It has taken me until now -- 25 years -- to fully realize how foolish and wrong we were, and to be able to say these things out loud. I had to wait for my father to die, so I wouldn't break his heart. I try not to gratuitously hurt people anymore. And I had to know for sure that the life I have made is good for me, and good for the world, and all mine. I still have my political sensitivities, to things like racism and the dangerously worsening disparity between the rich and poor of the world. But I do not need to be the one who changes it all. It feels strange to find myself supporting our country's current war. I certainly have my criticisms, my dismay that it is necessary, my fears of what it will provoke. But I am not confused at all about defending a society resilient enough to have me as a full participant -- after I devoted my youth to tearing it all down.


THE POLL THAT ACCOMPANIES MY FOXNEWS COLUMN is still neck-and-neck: 47% against any kind of cloning; 53% in favor of either permitting therapeutic cloning only (21%) or not banning cloning at all (32%).

This is not, as readers are warned right on the results page, a scientific poll. But I think it's more important for that, in a way. Fox is more conservative than average, so this probably overstates the opposition to cloning. And coverage of cloning -- especially human, as opposed to therapeutic, cloning -- has been extremely negative, and you've had not a single elected official speak up for it. Nonetheless, you've got a third of FoxNews readers supporting it.

I may be wrong, but opposition to cloning seems to be another issue, like campaign finance "reform," and regulation of "hate speech," that is felt far more passionately among the political and chattering classes than among the populace at large.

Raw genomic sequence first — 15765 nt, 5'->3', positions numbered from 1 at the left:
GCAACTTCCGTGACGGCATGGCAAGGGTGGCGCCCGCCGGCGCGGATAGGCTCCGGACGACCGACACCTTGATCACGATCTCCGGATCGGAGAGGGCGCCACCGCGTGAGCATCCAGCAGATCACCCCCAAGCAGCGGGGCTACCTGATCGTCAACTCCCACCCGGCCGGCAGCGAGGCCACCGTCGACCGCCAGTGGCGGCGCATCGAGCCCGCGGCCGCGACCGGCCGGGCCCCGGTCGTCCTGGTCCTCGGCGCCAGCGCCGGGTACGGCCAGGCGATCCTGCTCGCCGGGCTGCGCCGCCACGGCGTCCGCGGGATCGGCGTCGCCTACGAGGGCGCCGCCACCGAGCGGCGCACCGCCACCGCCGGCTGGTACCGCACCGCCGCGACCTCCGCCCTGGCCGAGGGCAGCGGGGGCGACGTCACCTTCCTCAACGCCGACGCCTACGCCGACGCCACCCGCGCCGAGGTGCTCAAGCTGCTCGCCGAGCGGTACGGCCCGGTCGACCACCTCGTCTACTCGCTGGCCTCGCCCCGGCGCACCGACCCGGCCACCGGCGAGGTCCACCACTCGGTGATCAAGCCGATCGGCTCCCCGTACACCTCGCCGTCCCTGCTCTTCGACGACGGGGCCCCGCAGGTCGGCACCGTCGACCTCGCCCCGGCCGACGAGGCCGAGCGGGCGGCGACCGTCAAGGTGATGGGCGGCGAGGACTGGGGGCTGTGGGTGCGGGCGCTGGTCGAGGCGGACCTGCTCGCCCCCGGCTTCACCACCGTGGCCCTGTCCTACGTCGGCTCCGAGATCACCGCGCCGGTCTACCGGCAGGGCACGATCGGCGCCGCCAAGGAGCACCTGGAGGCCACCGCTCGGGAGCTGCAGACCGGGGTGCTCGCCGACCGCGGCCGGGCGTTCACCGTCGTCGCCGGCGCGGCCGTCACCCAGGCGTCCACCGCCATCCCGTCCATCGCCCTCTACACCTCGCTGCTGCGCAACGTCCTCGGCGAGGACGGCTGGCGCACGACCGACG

UPDATE: Charles Murtaugh writes to note that although Fox is more conservative than others, this is probably overridden by the fact that the Internet is far more libertarian than society at large. I guess that has to be right, though one would expect that as more and more people are on the Internet, this character would be diluted beyond recognition. Doesn't seem to have happened, though.

ANOTHER UPDATE: Jay Manifold sends a link to this Time poll that's much more anti-cloning. The biggest reason given for opposition is that it's "against God's will."

MATT YGLESIAS ASKS if Mickey Kaus is a neolib or a neocon. I think Yglesias is exactly right in saying that Kaus is a neolib who looks more -con than he is because of the issues that happen to be big: welfare reform and the war.

I think that's true of a lot of people. In fact, it probably explains why readers who haven't followed InstaPundit for a while often think I'm a conservative. At least until they read my posts on cloning, porn, or gay rights.

MORE ON THE AFGHAN UNDERGROUND in an excellent Los Angeles Times story -- though one that claims to be revealing more things for the first time ever than it really is.